Fall \Fall\ (f[add]l), v. i. [imp. Fell (f[e^]l); p. p. Fallen (f[add]l"'n); p. pr. & vb. n. Falling.] [AS. feallan; akin to D. vallen, OS. & OHG. fallan, G. fallen, Icel. Falla, Sw. falla, Dan. falde, Lith. pulti, L. fallere to deceive, Gr. sfa`llein to cause to fall, Skr. sphal, sphul, to tremble. Cf. Fail, Fell, v. t., to cause to fall.] 1. To Descend, either suddenly or gradually; particularly, to descend by the force of gravity; to drop; to sink; as, the apple falls; the tide falls; the mercury falls in the barometer. [1913 Webster] I beheld Satan as lightning fall from heaven. --Luke x. 18. [1913 Webster] 2. To cease to be erect; to take suddenly a recumbent posture; to become prostrate; to drop; as, a child totters and falls; a tree falls; a worshiper falls on his knees. [1913 Webster] I fell at his feet to worship him. --Rev. xix. 10. [1913 Webster] 3. To find a final outlet; to discharge its waters; to empty; -- with into; as, the river Rhone falls into the Mediterranean. [1913 Webster] 4. To become prostrate and dead; to die; especially, to die by violence, as in battle. [1913 Webster] A thousand shall fall at thy side. --Ps. xci. 7. [1913 Webster] He rushed into the field, and, foremost fighting, fell. --Byron. [1913 Webster] 5. To cease to be active or strong; to die away; to lose strength; to subside; to become less intense; as, the wind falls. [1913 Webster] 6. To issue forth into life; to be brought forth; -- said of the young of certain animals. --Shak. [1913 Webster] 7. To decline in power, glory, wealth, or importance; to become insignificant; to lose rank or position; to decline in weight, value, price etc.; to become less; as, the price falls; stocks fell two points. [1913 Webster] I am a poor fallen man, unworthy now To be thy lord and master. --Shak. [1913 Webster] The greatness of these Irish lords suddenly fell and vanished. --Sir J. Davies. [1913 Webster] 8. To be overthrown or captured; to be destroyed. [1913 Webster] Heaven and earth will witness, If Rome must fall, that we are innocent. --Addison. [1913 Webster] 9. To descend in character or reputation; to become degraded; to sink into vice, error, or sin; to depart from the faith; to apostatize; to sin. [1913 Webster] Let us labor therefore to enter into that rest, lest any man fall after the same example of unbelief. --Heb. iv. 11. [1913 Webster] 10. To become insnared or embarrassed; to be entrapped; to be worse off than before; as, to fall into error; to fall into difficulties. [1913 Webster] 11. To assume a look of shame or disappointment; to become or appear dejected; -- said of the countenance. [1913 Webster] Cain was very wroth, and his countenance fell. --Gen. iv. 5. [1913 Webster] I have observed of late thy looks are fallen. --Addison. [1913 Webster] 12. To sink; to languish; to become feeble or faint; as, our spirits rise and fall with our fortunes. [1913 Webster] 13. To pass somewhat suddenly, and passively, into a new state of body or mind; to become; as, to fall asleep; to fall into a passion; to fall in love; to fall into temptation. [1913 Webster] 14. To happen; to to come to pass; to light; to befall; to issue; to terminate. [1913 Webster] The Romans fell on this model by chance. --Swift. [1913 Webster] Sit still, my daughter, until thou know how the matter will fall. --Ruth. iii. 18. [1913 Webster] They do not make laws, they fall into customs. --H. Spencer. [1913 Webster] 15. To come; to occur; to arrive. [1913 Webster] The vernal equinox, which at the Nicene Council fell on the 21st of March, falls now  about ten days sooner. --Holder. [1913 Webster] 16. To begin with haste, ardor, or vehemence; to rush or hurry; as, they fell to blows. [1913 Webster] They now no longer doubted, but fell to work heart and soul. --Jowett (Thucyd. ). [1913 Webster] 17. To pass or be transferred by chance, lot, distribution, inheritance, or otherwise; as, the estate fell to his brother; the kingdom fell into the hands of his rivals. [1913 Webster] 18. To belong or appertain. [1913 Webster] If to her share some female errors fall, Look on her face, and you'll forget them all. --Pope. [1913 Webster] 19. To be dropped or uttered carelessly; as, an unguarded expression fell from his lips; not a murmur fell from him. [1913 Webster] To fall abroad of (Naut.), to strike against; -- applied to one vessel coming into collision with another. To fall among, to come among accidentally or unexpectedly. To fall astern (Naut.), to move or be driven backward; to be left behind; as, a ship falls astern by the force of a current, or when outsailed by another. To fall away. (a) To lose flesh; to become lean or emaciated; to pine. (b) To renounce or desert allegiance; to revolt or rebel. (c) To renounce or desert the faith; to apostatize. "These . . . for a while believe, and in time of temptation fall away." --Luke viii. 13. (d) To perish; to vanish; to be lost. "How . . . can the soul . . . fall away into nothing?" --Addison. (e) To decline gradually; to fade; to languish, or become faint. "One color falls away by just degrees, and another rises insensibly." --Addison. To fall back. (a) To recede or retreat; to give way. (b) To fail of performing a promise or purpose; not to fulfill. To fall back upon or To fall back on. (a) (Mil.) To retreat for safety to (a stronger position in the rear, as to a fort or a supporting body of troops). (b) To have recourse to (a reserved fund, a more reliable alternative, or some other available expedient or support). To fall calm, to cease to blow; to become calm. To fall down. (a) To prostrate one's self in worship. "All kings shall fall down before him." --Ps. lxxii. 11. (b) To sink; to come to the ground. "Down fell the beauteous youth." --Dryden. (c) To bend or bow, as a suppliant. (d) (Naut.) To sail or drift toward the mouth of a river or other outlet. To fall flat, to produce no response or result; to fail of the intended effect; as, his speech fell flat. To fall foul of. (a) (Naut.) To have a collision with; to become entangled with (b) To attack; to make an assault upon. To fall from, to recede or depart from; not to adhere to; as, to fall from an agreement or engagement; to fall from allegiance or duty. To fall from grace (M. E. Ch.), to sin; to withdraw from the faith. To fall home (Ship Carp.), to curve inward; -- said of the timbers or upper parts of a ship's side which are much within a perpendicular. To fall in. (a) To sink inwards; as, the roof fell in. (b) (Mil.) To take one's proper or assigned place in line; as, to fall in on the right. (c) To come to an end; to terminate; to lapse; as, on the death of Mr. B., the annuuity, which he had so long received, fell in. (d) To become operative. "The reversion, to which he had been nominated twenty years before, fell in." --Macaulay. To fall into one's hands, to pass, often suddenly or unexpectedly, into one's ownership or control; as, to spike cannon when they are likely to fall into the hands of the enemy. To fall in with. (a) To meet with accidentally; as, to fall in with a friend. (b) (Naut.) To meet, as a ship; also, to discover or come near, as land. (c) To concur with; to agree with; as, the measure falls in with popular opinion. (d) To comply; to yield to. "You will find it difficult to persuade learned men to fall in with your projects." --Addison. To fall off. (a) To drop; as, fruits fall off when ripe. (b) To withdraw; to separate; to become detached; as, friends fall off in adversity. "Love cools, friendship falls off, brothers divide." --Shak. (c) To perish; to die away; as, words fall off by disuse. (d) To apostatize; to forsake; to withdraw from the faith, or from allegiance or duty. [1913 Webster] Those captive tribes . . . fell off From God to worship calves. --Milton. (e) To forsake; to abandon; as, his customers fell off. (f) To depreciate; to change for the worse; to deteriorate; to become less valuable, abundant, or interesting; as, a falling off in the wheat crop; the magazine or the review falls off. "O Hamlet, what a falling off was there!" --Shak. (g) (Naut.) To deviate or trend to the leeward of the point to which the head of the ship was before directed; to fall to leeward. To fall on. (a) To meet with; to light upon; as, we have fallen on evil days. (b) To begin suddenly and eagerly. "Fall on, and try the appetite to eat." --Dryden. (c) To begin an attack; to assault; to assail. "Fall on, fall on, and hear him not." --Dryden. (d) To drop on; to descend on. To fall out. (a) To quarrel; to begin to contend. [1913 Webster] A soul exasperated in ills falls out With everything, its friend, itself. --Addison. (b) To happen; to befall; to chance. "There fell out a bloody quarrel betwixt the frogs and the mice." --L'Estrange. (c) (Mil.) To leave the ranks, as a soldier. To fall over. (a) To revolt; to desert from one side to another. (b) To fall beyond. --Shak. To fall short, to be deficient; as, the corn falls short; they all fall short in duty. To fall through, to come to nothing; to fail; as, the engageent has fallen through. To fall to, to begin. "Fall to, with eager joy, on homely food." --Dryden. To fall under. (a) To come under, or within the limits of; to be subjected to; as, they fell under the jurisdiction of the emperor. (b) To come under; to become the subject of; as, this point did not fall under the cognizance or deliberations of the court; these things do not fall under human sight or observation. (c) To come within; to be ranged or reckoned with; to be subordinate to in the way of classification; as, these substances fall under a different class or order. To fall upon. (a) To attack. [See To fall on.] (b) To attempt; to have recourse to. "I do not intend to fall upon nice disquisitions." --Holder. (c) To rush against. [1913 Webster] Note: Fall primarily denotes descending motion, either in a perpendicular or inclined direction, and, in most of its applications, implies, literally or figuratively, velocity, haste, suddenness, or violence. Its use is so various, and so mush diversified by modifying words, that it is not easy to enumerate its senses in all its applications. [1913 Webster]The Collaborative International Dictionary of English v.0.48:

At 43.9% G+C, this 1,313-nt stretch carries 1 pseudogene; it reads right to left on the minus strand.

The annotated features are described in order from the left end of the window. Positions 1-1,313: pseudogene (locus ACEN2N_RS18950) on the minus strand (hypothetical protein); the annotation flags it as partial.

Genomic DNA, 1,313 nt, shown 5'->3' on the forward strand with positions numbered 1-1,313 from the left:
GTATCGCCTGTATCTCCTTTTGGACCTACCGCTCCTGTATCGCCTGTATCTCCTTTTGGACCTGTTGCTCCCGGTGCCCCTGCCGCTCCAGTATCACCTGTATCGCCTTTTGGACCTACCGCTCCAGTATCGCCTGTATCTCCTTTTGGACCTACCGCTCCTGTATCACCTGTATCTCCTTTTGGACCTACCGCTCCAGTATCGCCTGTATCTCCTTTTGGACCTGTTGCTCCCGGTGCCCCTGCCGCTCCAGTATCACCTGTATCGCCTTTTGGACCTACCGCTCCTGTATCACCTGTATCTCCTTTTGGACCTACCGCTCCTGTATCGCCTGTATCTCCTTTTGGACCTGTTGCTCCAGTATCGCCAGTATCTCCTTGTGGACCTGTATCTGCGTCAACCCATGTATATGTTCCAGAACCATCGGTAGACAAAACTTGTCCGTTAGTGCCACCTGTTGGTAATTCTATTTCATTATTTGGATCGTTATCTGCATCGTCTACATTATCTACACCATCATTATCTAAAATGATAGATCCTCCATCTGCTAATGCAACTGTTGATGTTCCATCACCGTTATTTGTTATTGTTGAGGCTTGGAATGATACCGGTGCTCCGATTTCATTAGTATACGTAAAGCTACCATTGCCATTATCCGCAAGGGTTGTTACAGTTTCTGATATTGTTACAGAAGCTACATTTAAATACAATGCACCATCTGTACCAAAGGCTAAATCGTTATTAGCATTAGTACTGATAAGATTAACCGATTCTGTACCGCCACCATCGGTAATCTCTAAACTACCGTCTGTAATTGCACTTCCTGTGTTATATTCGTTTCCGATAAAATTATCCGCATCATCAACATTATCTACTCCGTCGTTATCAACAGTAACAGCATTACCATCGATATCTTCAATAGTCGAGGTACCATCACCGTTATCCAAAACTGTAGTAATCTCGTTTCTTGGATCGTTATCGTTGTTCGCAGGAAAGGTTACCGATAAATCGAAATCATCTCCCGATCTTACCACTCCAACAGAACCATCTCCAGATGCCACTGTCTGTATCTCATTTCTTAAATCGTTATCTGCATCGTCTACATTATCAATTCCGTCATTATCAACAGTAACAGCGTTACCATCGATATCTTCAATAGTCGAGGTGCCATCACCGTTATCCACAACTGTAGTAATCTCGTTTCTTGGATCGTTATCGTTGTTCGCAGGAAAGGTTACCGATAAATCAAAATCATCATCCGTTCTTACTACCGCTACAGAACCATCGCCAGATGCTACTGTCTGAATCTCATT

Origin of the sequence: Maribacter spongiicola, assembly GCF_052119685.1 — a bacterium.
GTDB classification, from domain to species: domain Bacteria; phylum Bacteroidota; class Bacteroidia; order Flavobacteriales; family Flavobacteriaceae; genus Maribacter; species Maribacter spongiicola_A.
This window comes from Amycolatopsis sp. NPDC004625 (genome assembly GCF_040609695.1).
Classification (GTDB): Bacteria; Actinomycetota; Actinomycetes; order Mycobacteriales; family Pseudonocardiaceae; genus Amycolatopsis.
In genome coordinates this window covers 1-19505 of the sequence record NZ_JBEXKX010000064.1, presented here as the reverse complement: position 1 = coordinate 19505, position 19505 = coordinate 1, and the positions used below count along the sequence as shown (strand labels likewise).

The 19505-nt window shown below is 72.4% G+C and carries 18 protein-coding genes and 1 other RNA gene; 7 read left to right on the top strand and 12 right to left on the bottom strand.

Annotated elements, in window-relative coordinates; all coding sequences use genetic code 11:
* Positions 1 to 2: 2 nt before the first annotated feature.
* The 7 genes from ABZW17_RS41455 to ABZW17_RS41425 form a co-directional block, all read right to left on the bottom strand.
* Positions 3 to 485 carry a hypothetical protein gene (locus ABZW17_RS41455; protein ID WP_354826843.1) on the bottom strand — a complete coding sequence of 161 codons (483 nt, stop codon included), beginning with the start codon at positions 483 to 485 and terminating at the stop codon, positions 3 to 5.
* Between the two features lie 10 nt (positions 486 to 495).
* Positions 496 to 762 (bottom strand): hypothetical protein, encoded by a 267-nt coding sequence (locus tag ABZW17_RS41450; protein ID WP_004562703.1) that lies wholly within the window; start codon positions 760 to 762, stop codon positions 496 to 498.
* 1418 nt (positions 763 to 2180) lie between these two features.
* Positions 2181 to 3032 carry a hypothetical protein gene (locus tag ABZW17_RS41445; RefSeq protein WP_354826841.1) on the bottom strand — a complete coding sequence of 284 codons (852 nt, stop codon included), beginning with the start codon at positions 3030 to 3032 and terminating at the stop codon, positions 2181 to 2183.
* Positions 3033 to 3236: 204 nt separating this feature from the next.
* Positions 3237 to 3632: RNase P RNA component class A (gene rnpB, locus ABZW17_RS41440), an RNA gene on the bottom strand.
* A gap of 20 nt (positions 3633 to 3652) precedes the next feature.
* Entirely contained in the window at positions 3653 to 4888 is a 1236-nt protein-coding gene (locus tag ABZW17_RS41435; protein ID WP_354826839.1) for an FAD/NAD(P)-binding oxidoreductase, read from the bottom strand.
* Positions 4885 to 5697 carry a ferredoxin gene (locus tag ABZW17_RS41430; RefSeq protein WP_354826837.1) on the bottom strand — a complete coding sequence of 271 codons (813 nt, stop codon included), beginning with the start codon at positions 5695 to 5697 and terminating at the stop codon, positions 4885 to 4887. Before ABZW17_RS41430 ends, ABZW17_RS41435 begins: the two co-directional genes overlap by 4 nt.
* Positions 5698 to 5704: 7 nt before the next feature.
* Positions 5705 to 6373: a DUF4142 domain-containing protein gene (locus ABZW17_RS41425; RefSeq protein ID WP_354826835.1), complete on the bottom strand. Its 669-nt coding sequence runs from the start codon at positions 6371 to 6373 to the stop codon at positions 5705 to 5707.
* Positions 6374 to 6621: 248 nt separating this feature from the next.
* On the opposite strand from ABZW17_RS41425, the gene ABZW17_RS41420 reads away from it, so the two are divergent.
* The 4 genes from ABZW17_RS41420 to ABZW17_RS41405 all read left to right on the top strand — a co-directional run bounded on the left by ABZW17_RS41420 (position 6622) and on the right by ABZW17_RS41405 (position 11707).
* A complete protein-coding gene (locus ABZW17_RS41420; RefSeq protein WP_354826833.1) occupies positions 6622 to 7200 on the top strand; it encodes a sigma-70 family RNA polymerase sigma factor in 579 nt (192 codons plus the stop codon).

Fell \Fell\, a. [OE. fel, OF. fel cruel, fierce, perfidious; cf. AS. fel (only in comp.) OF. fel, as a noun also accus. felon, is fr. LL. felo, of unknown origin; cf. Arm fall evil, Ir. feal, Arm. falloni treachery, Ir. & Gael. feall to betray; or cf. OHG. fillan to flay, torment, akin to E. fell skin. Cf. Felon.] 1. Cruel; barbarous; inhuman; fierce; savage; ravenous. [1913 Webster] While we devise fell tortures for thy faults. --Shak. [1913 Webster] 2. Eager; earnest; intent. [Obs.] [1913 Webster] I am so fell to my business. --Pepys. [1913 Webster]The Collaborative International Dictionary of English v.0.48: